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Sugar, not obesity, may drive diabetes

Thu., Feb. 28, 2013

Study looks for causes of pandemic

WASHINGTON – In a finding certain to put new pressure on the purveyors of sugary foods and drinks, a worldwide analysis shows that regardless of its effect on obesity, the ebb and flow of sugar in a country’s diet strongly influences the diabetes rate there.

The new study provides compelling evidence that obesity isn’t driving the worldwide pandemic of Type 2 diabetes as much as the rising consumption of sugar – largely in the form of sweetened sodas, experts said.

Increases in sugar intake account for a third of new cases of diabetes in the United States and a quarter of cases worldwide, according to calculations published Wednesday in the journal PLOS ONE. In the 175 countries studied, a 150-calorie daily increase in the availability of sugar – about the equivalent of a can of Coke or Pepsi – raises the prevalence of Type 2 diabetes by 1.1 percent, a research team from Stanford University and the University of California, San Francisco, found.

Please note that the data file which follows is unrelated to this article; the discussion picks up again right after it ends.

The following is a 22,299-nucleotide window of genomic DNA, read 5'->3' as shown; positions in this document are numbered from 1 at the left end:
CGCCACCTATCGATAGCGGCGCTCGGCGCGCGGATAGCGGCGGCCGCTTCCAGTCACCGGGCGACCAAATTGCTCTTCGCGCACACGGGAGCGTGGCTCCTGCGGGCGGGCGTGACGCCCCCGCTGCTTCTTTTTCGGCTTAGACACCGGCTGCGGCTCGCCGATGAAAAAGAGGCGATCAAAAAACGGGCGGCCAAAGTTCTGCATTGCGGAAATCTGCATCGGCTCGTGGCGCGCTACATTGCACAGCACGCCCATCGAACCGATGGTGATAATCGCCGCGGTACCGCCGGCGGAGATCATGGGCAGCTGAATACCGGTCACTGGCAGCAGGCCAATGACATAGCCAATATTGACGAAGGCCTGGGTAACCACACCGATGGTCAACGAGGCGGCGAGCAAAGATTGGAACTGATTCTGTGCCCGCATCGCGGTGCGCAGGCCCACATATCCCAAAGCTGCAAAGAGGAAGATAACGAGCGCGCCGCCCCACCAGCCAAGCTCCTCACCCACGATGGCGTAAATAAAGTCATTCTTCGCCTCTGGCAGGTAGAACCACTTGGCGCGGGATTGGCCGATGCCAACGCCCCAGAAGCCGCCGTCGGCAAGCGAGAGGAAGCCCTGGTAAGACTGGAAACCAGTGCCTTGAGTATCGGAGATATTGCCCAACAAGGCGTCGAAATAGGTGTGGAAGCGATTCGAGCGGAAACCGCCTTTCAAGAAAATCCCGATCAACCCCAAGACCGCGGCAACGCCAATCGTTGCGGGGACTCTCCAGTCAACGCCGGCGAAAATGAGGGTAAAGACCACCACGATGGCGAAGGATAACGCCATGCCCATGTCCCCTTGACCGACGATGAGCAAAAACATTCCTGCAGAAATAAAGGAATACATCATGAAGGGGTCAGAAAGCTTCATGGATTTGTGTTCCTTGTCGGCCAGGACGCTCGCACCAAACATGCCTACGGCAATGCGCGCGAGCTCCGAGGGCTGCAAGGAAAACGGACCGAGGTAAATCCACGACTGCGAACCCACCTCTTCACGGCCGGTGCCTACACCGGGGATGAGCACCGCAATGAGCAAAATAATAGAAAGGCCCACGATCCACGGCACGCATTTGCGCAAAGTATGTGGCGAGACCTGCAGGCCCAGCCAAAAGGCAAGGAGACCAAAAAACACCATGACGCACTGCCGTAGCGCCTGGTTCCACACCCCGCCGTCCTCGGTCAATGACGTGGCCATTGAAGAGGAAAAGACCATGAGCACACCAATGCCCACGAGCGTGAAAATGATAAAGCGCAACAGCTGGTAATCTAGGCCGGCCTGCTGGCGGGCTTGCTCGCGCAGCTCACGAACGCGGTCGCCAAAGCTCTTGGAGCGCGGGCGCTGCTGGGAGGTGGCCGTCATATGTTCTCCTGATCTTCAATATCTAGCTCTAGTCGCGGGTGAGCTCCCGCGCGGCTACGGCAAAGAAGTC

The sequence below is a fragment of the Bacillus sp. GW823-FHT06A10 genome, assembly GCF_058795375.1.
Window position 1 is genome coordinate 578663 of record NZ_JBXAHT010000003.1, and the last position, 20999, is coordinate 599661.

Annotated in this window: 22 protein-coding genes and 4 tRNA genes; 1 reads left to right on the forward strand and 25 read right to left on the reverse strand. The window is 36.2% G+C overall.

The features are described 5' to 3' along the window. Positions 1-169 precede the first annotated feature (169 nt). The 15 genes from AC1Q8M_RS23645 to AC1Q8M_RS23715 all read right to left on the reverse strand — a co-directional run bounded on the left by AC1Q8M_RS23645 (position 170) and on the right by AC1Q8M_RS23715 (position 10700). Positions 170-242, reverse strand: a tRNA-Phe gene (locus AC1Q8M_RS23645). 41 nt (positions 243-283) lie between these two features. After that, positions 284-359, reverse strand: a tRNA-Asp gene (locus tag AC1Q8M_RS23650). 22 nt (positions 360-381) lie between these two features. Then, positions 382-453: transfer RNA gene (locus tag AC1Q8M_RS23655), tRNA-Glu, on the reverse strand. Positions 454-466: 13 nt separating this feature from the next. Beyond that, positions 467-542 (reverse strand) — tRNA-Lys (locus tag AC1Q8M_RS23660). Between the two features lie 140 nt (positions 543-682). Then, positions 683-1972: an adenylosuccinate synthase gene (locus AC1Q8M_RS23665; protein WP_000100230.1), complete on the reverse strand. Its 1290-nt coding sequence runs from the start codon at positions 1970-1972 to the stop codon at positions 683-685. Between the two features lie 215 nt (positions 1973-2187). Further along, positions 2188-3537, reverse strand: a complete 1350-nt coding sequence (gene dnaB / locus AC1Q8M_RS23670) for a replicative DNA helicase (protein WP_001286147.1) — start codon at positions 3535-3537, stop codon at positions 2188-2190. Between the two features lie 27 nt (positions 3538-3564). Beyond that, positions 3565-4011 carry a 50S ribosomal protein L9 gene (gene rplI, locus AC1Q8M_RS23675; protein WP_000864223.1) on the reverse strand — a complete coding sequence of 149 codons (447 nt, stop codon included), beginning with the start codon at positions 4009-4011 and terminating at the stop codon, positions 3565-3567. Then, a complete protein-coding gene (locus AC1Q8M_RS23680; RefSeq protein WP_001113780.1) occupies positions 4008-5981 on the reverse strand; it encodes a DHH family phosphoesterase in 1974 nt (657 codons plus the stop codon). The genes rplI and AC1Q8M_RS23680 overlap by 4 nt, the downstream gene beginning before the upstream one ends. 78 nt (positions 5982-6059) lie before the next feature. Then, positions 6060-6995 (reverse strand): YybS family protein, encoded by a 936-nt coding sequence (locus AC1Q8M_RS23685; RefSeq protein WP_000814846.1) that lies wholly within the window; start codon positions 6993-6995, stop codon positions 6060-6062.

Dr. Walter Willett, a nutritionist and epidemiologist at the Harvard School of Public Health, said the results almost certainly underestimated the role of added sugar in the development of diabetes, since the data didn’t distinguish between sugar that comes from fresh fruit and sugar that is concentrated in junk foods with no other nutrients.

The results make clear that sugar consumption “is fueling the global epidemic of diabetes,” and that reducing that consumption is an essential step in controlling the rise of the disorder, said Willett.

Over the past half-century, the increasing availability of sugar has made 62 new calories available every day to each man, woman and child on Earth.

The result has been a global rise in the number of people who are overweight or obese, with an estimated 1.4 billion adults over 20 falling into one of those categories, according to the World Health Organization.

Whether sugar consumption or obesity is the biggest factor in diabetes is an unresolved question with important implications for public health policy. If obesity is the primary cause, measures that boost exercise and reduce intake of any kind of calories should drive down diabetes rates. If sugar is responsible, the emphasis should shift to reducing the amount of the sweetener consumed in food and drinks.

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